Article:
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Curriculum/educational language that features a specific vocabulary and way of interacting with text that differs from a standard, everyday language.
A process by which a series of unrelated pieces of information can become linked into a meaningful single unit or whole.
The pattern of cognitive processes that affect how learners interact and perform in learning situations.
Refers to a set of processes that jointly fixes a memory trace (fact, happening etc.) after it has been acquired.
A large collection of English Language texts (spoken and written words) organised along domain of use, text purpose and frequency of linguistic units/features characteristics within a Standard Language, available online for academic enquiry. These large word banks available for search and research into language use. Examples are the British National Corpus and Corpus of Contemporary American English.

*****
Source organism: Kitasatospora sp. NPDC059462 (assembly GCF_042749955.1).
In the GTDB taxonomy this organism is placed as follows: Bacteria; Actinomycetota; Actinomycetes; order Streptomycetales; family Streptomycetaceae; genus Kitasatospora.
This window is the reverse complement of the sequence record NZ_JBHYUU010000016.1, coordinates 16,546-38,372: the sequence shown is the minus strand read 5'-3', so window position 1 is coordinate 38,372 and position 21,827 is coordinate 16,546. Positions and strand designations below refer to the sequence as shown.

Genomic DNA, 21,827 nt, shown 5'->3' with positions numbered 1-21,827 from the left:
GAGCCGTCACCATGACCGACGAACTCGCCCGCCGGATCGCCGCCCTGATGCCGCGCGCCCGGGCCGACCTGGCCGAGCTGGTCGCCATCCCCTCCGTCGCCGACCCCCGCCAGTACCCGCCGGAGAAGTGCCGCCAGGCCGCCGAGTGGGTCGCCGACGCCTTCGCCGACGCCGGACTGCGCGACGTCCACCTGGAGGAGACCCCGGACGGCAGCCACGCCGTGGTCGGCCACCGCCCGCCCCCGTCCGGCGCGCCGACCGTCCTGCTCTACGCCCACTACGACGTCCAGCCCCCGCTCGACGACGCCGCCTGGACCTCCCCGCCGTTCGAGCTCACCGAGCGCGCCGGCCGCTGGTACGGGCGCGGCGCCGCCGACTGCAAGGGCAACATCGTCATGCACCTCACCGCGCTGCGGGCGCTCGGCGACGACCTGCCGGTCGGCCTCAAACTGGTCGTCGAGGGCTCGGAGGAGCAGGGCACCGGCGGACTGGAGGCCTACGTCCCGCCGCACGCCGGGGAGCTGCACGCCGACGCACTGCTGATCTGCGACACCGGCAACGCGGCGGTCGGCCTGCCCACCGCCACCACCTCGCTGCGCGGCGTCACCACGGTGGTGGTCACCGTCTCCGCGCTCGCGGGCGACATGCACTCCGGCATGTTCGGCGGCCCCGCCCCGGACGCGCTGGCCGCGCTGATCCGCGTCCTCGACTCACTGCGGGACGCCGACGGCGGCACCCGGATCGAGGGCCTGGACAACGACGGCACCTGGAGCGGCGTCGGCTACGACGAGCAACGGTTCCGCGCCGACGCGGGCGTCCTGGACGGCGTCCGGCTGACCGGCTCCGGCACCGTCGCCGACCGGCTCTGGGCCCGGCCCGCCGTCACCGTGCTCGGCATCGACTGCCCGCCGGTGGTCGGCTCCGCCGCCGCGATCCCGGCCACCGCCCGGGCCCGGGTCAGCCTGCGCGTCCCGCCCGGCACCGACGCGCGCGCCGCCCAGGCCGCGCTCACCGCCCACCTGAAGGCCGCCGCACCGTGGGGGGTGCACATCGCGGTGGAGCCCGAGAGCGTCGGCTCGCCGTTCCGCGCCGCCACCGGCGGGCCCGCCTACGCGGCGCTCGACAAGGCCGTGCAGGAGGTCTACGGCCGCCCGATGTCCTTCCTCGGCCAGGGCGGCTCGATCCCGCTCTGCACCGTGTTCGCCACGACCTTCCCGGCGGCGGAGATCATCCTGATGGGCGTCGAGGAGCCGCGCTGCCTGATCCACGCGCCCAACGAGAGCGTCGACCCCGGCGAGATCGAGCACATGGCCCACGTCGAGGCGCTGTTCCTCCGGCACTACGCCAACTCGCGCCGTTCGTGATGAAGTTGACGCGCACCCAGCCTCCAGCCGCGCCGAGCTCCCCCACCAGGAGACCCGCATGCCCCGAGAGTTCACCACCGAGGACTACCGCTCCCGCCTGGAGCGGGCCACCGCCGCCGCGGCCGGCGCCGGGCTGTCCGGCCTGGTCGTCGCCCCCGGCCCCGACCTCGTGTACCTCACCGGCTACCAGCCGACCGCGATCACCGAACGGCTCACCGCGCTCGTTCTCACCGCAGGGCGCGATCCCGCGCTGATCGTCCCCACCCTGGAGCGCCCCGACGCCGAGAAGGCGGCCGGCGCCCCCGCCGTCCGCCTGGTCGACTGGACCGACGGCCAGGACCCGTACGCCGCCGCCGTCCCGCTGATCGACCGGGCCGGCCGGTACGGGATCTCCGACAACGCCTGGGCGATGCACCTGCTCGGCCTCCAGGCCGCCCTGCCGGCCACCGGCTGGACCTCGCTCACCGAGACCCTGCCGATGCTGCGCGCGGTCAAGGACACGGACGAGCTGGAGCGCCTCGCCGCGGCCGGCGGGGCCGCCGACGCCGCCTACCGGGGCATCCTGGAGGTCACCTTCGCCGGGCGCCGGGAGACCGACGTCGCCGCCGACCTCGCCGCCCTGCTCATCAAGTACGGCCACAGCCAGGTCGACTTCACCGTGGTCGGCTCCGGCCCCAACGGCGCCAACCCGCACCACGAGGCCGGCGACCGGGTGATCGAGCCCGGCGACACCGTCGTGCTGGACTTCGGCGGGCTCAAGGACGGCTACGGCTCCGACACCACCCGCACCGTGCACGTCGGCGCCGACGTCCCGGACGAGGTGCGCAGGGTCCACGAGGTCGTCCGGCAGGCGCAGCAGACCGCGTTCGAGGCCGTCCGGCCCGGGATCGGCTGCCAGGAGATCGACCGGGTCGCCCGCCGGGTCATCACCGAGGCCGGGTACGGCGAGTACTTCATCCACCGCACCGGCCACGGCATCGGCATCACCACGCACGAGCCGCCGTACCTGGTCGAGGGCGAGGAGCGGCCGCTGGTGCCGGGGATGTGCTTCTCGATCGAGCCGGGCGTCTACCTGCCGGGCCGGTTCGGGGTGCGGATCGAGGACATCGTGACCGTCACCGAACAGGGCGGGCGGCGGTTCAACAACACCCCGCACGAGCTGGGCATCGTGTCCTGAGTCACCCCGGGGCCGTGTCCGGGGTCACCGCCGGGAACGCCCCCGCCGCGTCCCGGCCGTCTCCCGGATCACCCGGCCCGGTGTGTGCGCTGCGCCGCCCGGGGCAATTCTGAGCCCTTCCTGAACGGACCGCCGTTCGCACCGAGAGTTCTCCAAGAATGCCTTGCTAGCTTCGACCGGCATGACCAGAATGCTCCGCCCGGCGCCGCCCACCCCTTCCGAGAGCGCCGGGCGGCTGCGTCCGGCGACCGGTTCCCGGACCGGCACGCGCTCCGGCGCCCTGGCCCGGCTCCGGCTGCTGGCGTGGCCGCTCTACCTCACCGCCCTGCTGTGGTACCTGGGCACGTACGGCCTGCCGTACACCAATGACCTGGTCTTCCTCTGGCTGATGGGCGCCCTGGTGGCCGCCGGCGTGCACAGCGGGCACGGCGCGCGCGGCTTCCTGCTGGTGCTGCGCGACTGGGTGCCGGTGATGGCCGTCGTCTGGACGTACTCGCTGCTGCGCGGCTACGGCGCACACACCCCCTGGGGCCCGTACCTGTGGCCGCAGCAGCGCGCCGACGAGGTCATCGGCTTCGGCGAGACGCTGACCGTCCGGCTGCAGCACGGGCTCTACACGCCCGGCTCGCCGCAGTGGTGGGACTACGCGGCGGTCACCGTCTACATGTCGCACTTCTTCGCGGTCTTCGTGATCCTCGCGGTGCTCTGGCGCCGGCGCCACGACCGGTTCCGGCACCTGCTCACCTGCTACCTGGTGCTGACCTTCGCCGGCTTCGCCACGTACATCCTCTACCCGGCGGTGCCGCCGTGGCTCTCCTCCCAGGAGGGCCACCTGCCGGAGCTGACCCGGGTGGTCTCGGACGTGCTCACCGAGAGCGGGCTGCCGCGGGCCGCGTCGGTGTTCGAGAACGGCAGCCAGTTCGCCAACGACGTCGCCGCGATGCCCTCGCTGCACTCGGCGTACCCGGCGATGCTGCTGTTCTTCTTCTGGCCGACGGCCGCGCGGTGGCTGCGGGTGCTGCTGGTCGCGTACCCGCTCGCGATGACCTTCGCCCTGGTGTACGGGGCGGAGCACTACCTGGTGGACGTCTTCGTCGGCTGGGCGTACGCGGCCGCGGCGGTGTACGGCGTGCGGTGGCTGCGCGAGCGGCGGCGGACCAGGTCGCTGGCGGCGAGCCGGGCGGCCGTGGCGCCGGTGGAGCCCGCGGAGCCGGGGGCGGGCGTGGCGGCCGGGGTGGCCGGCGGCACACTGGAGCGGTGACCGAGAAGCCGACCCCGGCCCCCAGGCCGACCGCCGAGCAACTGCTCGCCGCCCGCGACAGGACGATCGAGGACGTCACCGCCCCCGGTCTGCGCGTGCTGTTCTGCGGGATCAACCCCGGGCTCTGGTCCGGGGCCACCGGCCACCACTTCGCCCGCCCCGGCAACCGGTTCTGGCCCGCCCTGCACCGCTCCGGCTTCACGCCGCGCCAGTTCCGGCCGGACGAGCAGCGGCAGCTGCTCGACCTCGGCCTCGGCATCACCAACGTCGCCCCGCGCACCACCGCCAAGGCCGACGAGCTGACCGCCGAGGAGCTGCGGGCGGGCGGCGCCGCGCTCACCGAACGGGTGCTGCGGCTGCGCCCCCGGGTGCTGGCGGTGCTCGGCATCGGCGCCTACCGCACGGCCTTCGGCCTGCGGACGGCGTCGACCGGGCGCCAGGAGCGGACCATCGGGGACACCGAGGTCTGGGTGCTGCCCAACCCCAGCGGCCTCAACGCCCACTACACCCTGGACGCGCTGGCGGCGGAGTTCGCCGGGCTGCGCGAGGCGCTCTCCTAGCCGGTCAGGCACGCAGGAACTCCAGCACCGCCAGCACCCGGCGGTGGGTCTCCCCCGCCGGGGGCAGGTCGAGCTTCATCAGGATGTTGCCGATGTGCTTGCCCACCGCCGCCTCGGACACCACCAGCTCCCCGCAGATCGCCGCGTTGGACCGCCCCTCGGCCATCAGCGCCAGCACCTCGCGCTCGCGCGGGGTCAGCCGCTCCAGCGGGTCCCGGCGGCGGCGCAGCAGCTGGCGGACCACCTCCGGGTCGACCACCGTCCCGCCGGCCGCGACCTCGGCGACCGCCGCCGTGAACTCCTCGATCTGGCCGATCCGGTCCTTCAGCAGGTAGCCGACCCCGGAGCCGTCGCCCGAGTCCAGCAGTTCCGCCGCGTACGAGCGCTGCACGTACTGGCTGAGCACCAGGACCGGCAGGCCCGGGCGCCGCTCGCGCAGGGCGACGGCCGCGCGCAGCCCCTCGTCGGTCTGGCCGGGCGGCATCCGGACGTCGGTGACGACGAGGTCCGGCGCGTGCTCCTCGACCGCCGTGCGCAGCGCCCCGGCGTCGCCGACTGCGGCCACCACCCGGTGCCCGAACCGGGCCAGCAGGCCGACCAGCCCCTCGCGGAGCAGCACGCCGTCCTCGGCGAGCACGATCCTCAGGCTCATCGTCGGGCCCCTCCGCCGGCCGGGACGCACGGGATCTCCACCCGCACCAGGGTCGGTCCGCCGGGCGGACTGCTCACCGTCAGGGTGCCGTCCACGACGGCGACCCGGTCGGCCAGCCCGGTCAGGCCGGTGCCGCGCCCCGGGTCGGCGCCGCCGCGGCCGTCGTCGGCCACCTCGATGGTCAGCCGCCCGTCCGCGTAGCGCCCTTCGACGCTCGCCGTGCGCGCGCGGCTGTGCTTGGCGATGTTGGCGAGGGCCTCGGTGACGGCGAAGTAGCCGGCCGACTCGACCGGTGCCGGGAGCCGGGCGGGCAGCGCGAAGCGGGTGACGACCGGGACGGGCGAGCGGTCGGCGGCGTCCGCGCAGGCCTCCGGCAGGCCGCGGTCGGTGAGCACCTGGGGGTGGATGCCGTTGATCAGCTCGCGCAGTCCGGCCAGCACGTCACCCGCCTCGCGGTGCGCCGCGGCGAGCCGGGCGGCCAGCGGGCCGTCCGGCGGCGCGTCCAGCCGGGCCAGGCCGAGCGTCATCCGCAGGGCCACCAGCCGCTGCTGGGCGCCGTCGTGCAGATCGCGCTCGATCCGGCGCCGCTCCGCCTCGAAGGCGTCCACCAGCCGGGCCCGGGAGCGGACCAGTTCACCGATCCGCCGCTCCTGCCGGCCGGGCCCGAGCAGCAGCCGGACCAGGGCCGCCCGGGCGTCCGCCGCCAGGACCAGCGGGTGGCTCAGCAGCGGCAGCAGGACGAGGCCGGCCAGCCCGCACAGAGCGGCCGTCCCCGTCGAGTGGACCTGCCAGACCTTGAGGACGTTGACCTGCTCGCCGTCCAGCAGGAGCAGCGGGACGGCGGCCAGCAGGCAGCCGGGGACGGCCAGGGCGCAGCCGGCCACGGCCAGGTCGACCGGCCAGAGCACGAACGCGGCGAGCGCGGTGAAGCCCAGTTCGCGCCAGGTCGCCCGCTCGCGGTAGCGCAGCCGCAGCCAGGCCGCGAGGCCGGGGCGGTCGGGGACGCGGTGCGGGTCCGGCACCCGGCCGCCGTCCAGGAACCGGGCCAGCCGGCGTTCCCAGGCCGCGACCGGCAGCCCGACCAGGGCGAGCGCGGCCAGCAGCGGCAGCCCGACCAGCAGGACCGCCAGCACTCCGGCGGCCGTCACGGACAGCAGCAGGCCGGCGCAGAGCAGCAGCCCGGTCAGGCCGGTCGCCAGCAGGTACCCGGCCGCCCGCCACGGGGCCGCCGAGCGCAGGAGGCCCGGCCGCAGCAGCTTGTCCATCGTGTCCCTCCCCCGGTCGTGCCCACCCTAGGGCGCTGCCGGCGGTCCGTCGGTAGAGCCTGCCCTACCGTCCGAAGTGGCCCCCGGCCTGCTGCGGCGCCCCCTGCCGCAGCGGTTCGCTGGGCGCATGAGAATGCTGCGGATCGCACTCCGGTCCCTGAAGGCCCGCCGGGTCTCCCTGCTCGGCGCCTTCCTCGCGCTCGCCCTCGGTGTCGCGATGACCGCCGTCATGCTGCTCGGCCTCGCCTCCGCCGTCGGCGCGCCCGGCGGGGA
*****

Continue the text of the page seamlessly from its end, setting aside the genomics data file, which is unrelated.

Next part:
"...a set of conditions where practice had been uniformly associated with improved performance. Significant improvements in performance were realized when individuals were 1) given a task with a well-defined goal, 2) motivated to improve, 3) provided with feedback, and 4) provided with ample opportunities for repetition and gradual refinements of their performance."
Anders Ericsson, K. (2008), Deliberate Practice and Acquisition of Expert Performance: A General Overview. Academic Emergency Medicine, 15: 988-994. https://doi.org/10.1111/j.1553-2712.2008.00227.x
A written or printed letter (or cluster of letters) that corresponds with a specific phoneme. Examples: <ch>, <t>, <x> etc.
The smallest unit of meaning in a language.
The study of the meaning and structure units in a language.